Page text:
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More than 100 gather against checkpoints

They are worried the North Olympic Peninsula is becoming a police state.

About 150 protesters gathered in Port Angeles at a Sept. 20 protest just five days after about 100 people gathered in Forks to speak out on the same subject - U.S. Customs and Border Protection checkpoints on the peninsula.

The traffic stops are an extension of a longtime presence at the international ferry terminal in downtown Port Angeles and have resulted in 25 arrests, 15 of which were for alleged illegal immigration into the country while the rest were for minor drug violations or standing warrants.

Customs and Border Protection spokesmen have indicated the checkpoints are within their jurisdiction, 100 miles from the border, and are a part of their effort to catch terrorists, instruments of terror and drug activity.

But as Border Patrol deputy chief patrol agent Joe Guiliano indicated in the past, "If we do find ourselves in a situation where we find an illegal immigrant from Mexico, Canada or any other country, we will not ignore the fact."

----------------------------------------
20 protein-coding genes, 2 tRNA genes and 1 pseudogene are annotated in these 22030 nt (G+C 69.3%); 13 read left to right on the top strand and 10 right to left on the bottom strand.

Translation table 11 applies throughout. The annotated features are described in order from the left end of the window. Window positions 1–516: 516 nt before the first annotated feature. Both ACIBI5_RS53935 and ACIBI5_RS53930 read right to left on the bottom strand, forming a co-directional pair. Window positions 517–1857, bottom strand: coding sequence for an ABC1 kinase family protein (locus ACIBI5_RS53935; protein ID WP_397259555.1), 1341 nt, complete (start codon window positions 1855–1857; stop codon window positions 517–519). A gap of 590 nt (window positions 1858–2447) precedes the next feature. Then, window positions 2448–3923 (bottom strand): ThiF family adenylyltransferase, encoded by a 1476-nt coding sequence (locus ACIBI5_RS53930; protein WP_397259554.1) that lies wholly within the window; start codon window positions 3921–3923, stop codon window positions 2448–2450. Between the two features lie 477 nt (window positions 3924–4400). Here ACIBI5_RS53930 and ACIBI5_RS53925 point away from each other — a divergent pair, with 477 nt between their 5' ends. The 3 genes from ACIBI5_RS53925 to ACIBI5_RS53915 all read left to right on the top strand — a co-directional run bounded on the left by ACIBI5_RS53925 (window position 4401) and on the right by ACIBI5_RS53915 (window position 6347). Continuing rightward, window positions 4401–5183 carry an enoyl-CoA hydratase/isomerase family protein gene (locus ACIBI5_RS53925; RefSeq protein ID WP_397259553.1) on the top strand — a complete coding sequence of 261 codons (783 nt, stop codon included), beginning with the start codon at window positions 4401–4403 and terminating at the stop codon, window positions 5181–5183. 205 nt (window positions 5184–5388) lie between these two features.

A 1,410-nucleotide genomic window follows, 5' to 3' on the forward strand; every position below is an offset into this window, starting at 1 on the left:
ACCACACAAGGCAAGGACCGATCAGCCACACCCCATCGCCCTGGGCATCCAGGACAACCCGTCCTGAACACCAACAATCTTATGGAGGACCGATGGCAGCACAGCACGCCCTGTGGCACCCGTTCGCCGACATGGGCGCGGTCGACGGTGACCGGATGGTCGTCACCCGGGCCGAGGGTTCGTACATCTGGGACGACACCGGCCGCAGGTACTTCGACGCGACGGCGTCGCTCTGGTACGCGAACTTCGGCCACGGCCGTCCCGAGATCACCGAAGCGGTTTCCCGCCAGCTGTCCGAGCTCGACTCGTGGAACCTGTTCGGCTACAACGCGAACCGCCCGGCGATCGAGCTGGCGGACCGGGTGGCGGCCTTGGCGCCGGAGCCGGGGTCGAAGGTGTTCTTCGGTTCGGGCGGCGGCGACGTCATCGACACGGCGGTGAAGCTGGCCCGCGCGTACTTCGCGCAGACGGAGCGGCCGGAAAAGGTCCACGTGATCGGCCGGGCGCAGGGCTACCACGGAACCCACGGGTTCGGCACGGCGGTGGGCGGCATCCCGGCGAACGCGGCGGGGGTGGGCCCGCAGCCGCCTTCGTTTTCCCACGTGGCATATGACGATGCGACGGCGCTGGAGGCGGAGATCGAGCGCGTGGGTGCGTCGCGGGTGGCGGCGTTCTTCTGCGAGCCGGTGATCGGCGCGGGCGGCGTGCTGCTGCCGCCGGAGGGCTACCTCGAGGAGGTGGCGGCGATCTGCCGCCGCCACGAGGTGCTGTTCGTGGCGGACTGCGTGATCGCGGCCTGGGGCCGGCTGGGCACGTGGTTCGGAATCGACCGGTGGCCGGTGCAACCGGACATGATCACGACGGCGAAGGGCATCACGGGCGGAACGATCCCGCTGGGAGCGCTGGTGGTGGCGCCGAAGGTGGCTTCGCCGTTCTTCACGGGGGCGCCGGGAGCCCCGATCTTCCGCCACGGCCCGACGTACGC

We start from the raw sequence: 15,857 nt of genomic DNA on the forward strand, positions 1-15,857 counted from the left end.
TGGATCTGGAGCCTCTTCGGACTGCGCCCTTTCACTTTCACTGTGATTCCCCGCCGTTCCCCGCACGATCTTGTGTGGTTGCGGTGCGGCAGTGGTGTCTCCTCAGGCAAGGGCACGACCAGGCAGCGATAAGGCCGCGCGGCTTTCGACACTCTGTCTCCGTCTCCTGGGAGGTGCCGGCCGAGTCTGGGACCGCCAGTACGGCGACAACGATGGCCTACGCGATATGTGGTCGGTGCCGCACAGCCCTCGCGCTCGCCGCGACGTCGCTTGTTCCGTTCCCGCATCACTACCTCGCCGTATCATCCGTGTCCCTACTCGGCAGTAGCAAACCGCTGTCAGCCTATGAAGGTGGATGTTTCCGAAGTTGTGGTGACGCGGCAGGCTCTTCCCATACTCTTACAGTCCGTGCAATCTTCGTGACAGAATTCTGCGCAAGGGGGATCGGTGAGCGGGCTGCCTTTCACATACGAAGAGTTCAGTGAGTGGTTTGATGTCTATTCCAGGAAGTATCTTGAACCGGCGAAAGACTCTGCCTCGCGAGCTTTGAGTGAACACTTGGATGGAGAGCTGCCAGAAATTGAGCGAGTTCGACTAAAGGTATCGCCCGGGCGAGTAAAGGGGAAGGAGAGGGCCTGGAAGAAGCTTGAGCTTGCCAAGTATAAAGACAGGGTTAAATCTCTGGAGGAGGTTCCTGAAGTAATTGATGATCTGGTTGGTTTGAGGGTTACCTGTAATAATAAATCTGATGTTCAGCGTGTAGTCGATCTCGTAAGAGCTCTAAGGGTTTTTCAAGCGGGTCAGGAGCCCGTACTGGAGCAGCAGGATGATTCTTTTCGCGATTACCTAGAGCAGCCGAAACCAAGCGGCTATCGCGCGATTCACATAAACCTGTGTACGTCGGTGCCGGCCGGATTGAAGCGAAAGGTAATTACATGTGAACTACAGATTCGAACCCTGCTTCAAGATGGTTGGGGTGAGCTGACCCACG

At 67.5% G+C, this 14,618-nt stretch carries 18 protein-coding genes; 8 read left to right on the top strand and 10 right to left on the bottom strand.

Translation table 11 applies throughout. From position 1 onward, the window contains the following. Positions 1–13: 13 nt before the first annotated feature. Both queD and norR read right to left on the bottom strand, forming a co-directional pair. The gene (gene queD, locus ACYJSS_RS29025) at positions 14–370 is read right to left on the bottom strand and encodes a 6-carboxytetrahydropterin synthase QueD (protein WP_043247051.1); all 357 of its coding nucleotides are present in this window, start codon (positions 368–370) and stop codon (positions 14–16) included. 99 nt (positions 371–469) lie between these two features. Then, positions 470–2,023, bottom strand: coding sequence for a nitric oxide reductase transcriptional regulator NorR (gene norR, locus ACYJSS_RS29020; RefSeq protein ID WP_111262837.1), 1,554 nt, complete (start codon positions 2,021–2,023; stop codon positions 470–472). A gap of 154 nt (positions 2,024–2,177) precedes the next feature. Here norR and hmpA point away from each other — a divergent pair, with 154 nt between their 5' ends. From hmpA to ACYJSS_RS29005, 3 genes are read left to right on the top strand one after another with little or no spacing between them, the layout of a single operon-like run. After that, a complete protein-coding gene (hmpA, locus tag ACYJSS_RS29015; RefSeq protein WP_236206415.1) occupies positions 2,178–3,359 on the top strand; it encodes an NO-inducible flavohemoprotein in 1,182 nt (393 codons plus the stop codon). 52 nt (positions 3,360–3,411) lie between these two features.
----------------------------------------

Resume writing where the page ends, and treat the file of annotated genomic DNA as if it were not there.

Many protesters, however, chanted that the agency has gone too far, targeting those who may appear to be from another country. Megaphones and cardboard signs called the checkpoints a violation of the Fourth Amendment to the Constitution, which protects citizens from unreasonable search and seizure, which is why officials need probable cause in order to receive a search warrant from the judicial system.

"I have been stopped and I've known many of those who were stopped and taken away from their home and forced to leave their families behind," said Layla Iranshad of Forks. "This is a step in a dangerous direction and is already causing dire consequences in our community."

The protest was organized by a newly formed coalition, the Stop the Checkpoints Committee. The group gathered around the Federal Building in downtown Port Angeles where many people affected by the stops gave first-hand testimony of losing family members to deportation, being victims of fraud from immigration attorneys and being singled out in checkpoints because of an accent or their skin color.

After the rally, the group marched through downtown Port Angeles and past the Clallam County Courthouse to U.S. Rep. Norm Dicks' office on East Fifth Street, across from the Port Angeles City Hall.

Standing on the steps of the office, Paul Richmond, a Port Townsend man once a candidate for Dicks' job, called for the group to contact their legislators.

Dicks, D-Belfair, is on the House Committee on Homeland Security.

According to authorities, the protest went peacefully.



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